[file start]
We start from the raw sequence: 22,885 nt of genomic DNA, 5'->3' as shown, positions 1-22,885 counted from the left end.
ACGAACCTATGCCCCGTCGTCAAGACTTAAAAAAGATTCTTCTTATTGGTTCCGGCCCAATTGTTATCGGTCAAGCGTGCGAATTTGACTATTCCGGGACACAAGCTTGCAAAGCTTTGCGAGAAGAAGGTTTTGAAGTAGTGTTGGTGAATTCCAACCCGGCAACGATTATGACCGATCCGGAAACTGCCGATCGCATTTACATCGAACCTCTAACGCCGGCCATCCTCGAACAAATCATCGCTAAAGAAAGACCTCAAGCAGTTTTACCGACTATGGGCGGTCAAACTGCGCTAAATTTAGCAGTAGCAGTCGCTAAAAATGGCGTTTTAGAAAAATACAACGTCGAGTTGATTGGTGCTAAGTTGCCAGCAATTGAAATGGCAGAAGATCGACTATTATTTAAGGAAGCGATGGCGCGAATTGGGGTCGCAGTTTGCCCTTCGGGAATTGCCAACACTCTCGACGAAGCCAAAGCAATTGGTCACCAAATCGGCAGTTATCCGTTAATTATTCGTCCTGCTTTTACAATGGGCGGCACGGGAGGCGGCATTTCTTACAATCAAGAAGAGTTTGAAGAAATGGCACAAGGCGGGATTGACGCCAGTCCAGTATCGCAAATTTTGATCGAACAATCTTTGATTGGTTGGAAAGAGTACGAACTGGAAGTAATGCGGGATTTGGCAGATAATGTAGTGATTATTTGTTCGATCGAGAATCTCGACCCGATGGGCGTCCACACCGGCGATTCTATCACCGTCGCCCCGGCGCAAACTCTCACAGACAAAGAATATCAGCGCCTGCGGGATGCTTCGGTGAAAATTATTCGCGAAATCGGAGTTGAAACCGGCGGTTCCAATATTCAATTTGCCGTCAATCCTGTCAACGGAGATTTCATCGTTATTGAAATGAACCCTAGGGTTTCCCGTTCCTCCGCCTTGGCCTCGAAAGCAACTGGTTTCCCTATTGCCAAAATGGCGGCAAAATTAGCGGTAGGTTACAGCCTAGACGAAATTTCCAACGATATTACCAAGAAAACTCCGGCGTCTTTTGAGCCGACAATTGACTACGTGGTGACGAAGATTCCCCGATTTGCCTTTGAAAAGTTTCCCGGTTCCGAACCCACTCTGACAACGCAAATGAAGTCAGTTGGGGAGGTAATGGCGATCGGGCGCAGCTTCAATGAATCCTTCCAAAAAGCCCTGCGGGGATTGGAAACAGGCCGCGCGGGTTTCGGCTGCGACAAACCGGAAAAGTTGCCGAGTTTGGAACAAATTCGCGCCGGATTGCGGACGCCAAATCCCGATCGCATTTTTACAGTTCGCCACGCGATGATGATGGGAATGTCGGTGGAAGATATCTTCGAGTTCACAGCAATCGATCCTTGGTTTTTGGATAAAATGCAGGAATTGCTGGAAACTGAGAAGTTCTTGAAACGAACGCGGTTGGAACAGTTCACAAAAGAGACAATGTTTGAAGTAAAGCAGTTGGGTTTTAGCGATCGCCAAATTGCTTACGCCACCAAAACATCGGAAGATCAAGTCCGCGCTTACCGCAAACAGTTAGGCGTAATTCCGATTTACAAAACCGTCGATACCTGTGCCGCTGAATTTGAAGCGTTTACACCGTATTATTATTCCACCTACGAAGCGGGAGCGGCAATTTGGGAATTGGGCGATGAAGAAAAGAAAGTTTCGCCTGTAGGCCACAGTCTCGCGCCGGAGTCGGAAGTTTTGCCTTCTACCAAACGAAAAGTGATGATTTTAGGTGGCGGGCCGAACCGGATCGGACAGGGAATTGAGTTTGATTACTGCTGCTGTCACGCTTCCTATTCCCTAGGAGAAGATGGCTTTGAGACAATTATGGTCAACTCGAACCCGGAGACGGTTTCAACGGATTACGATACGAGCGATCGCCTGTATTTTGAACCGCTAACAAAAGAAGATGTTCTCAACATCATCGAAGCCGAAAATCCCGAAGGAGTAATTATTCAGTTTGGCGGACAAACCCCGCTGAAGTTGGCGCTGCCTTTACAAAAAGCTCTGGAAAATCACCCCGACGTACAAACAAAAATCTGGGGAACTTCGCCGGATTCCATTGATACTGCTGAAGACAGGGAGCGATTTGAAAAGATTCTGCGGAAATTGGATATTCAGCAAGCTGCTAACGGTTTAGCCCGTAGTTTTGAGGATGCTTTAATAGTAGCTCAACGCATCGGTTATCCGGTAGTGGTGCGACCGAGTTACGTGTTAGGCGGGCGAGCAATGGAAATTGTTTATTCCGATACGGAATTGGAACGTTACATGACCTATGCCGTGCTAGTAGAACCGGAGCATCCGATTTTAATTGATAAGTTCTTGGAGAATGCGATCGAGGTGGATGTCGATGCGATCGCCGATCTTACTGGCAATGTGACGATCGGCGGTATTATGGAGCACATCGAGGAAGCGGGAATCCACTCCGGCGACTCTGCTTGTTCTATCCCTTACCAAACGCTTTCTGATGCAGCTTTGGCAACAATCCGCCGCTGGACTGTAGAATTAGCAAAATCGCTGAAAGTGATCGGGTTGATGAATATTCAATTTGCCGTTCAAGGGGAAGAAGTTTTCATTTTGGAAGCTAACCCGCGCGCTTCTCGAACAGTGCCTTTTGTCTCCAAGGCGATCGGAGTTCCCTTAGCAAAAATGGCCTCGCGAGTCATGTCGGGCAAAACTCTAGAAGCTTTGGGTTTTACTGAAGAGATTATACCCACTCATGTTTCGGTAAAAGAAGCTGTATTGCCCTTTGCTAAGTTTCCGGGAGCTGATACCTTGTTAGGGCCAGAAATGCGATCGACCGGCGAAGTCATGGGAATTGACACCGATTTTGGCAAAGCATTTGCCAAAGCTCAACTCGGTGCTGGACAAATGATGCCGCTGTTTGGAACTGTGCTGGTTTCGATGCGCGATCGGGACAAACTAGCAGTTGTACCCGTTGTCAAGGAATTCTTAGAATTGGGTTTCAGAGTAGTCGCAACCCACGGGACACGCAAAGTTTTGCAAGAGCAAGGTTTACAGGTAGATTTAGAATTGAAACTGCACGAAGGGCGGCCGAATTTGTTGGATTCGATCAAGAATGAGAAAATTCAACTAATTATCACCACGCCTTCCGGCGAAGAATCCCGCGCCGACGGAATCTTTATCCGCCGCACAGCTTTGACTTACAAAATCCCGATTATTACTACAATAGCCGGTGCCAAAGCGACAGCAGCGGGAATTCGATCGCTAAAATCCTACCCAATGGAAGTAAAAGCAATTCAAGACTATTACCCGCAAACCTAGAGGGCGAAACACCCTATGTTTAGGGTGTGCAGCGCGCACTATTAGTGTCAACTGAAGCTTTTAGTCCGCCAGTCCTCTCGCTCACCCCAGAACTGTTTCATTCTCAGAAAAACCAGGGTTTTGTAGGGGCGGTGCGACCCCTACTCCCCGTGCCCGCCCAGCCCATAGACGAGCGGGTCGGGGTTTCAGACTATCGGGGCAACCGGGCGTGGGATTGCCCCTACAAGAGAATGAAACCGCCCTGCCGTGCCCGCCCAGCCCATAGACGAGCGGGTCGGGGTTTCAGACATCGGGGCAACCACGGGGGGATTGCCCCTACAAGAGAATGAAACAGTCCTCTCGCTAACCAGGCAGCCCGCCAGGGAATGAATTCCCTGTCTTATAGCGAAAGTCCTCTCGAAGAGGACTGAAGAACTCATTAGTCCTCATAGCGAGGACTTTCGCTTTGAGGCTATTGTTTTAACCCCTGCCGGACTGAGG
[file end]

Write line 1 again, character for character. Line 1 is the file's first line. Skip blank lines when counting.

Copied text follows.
We start from the raw sequence: 22,885 nt of genomic DNA, 5'->3' as shown, positions 1-22,885 counted from the left end.